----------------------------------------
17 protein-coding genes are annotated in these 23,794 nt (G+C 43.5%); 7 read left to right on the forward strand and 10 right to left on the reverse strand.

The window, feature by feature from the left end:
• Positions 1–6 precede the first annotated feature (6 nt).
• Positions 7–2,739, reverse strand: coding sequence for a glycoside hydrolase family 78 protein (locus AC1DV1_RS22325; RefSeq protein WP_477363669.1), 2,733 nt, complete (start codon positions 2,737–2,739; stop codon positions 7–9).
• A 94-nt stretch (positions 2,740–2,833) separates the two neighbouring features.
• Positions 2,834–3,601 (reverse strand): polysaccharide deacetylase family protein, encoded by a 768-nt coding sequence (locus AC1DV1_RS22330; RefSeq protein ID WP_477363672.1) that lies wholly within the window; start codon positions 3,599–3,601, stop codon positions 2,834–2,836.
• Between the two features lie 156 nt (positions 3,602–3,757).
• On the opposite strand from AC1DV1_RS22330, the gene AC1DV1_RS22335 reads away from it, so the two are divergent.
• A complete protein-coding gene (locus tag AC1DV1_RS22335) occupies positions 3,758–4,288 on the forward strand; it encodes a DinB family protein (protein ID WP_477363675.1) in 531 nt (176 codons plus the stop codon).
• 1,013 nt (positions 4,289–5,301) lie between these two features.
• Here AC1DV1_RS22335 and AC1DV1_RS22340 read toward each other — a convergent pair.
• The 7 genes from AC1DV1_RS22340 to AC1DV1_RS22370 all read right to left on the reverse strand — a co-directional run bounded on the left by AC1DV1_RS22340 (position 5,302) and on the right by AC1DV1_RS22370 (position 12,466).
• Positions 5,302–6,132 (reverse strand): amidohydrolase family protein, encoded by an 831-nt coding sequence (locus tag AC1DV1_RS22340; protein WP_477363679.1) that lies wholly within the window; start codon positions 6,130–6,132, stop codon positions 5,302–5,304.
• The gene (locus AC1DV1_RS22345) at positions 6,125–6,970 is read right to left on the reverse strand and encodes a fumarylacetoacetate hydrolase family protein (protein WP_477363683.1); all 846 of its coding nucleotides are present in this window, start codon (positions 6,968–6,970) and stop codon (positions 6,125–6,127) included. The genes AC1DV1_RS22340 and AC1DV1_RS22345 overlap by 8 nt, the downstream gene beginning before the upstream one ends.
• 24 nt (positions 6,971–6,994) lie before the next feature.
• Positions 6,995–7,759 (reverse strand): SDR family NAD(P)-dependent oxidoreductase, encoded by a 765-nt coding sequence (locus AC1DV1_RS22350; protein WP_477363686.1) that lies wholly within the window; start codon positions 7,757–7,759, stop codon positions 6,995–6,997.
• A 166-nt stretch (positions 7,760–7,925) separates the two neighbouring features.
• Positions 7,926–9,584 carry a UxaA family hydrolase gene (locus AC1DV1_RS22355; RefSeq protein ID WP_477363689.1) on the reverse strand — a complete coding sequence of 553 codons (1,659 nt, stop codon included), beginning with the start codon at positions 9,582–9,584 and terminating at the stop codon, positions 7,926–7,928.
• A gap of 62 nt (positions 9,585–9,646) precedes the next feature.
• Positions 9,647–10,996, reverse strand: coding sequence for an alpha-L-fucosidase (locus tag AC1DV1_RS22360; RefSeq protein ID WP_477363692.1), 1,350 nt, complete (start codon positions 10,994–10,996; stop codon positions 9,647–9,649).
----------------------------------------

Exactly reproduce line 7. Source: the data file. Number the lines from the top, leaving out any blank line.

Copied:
• Between the two features lie 156 nt (positions 3,602–3,757).